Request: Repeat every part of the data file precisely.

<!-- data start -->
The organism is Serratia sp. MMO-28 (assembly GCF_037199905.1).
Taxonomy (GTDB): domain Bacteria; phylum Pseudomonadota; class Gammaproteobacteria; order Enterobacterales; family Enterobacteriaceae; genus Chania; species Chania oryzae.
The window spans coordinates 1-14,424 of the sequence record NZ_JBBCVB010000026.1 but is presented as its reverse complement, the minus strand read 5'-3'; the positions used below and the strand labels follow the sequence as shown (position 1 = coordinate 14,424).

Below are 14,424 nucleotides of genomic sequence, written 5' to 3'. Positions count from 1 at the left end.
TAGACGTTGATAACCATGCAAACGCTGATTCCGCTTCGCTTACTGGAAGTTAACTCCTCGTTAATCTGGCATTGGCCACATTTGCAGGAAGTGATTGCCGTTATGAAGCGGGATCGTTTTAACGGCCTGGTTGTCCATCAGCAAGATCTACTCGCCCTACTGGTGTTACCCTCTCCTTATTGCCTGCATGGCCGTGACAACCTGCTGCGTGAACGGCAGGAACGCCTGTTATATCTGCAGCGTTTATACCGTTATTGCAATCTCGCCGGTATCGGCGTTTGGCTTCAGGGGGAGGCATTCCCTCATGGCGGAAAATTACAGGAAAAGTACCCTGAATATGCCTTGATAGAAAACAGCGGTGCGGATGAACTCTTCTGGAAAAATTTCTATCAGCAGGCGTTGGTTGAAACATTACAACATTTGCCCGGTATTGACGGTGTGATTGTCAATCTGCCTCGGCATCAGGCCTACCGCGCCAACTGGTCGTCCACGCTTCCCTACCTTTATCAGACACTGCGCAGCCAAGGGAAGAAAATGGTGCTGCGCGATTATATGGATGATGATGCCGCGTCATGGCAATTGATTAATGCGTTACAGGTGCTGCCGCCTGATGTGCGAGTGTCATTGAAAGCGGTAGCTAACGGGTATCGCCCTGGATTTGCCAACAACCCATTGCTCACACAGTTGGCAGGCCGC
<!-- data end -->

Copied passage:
The organism is Serratia sp. MMO-28 (assembly GCF_037199905.1).
Taxonomy (GTDB): domain Bacteria; phylum Pseudomonadota; class Gammaproteobacteria; order Enterobacterales; family Enterobacteriaceae; genus Chania; species Chania oryzae.
The window spans coordinates 1-14,424 of the sequence record NZ_JBBCVB010000026.1 but is presented as its reverse complement, the minus strand read 5'-3'; the positions used below and the strand labels follow the sequence as shown (position 1 = coordinate 14,424).

Below are 14,424 nucleotides of genomic sequence, written 5' to 3'. Positions count from 1 at the left end.
TAGACGTTGATAACCATGCAAACGCTGATTCCGCTTCGCTTACTGGAAGTTAACTCCTCGTTAATCTGGCATTGGCCACATTTGCAGGAAGTGATTGCCGTTATGAAGCGGGATCGTTTTAACGGCCTGGTTGTCCATCAGCAAGATCTACTCGCCCTACTGGTGTTACCCTCTCCTTATTGCCTGCATGGCCGTGACAACCTGCTGCGTGAACGGCAGGAACGCCTGTTATATCTGCAGCGTTTATACCGTTATTGCAATCTCGCCGGTATCGGCGTTTGGCTTCAGGGGGAGGCATTCCCTCATGGCGGAAAATTACAGGAAAAGTACCCTGAATATGCCTTGATAGAAAACAGCGGTGCGGATGAACTCTTCTGGAAAAATTTCTATCAGCAGGCGTTGGTTGAAACATTACAACATTTGCCCGGTATTGACGGTGTGATTGTCAATCTGCCTCGGCATCAGGCCTACCGCGCCAACTGGTCGTCCACGCTTCCCTACCTTTATCAGACACTGCGCAGCCAAGGGAAGAAAATGGTGCTGCGCGATTATATGGATGATGATGCCGCGTCATGGCAATTGATTAATGCGTTACAGGTGCTGCCGCCTGATGTGCGAGTGTCATTGAAAGCGGTAGCTAACGGGTATCGCCCTGGATTTGCCAACAACCCATTGCTCACACAGTTGGCAGGCCGC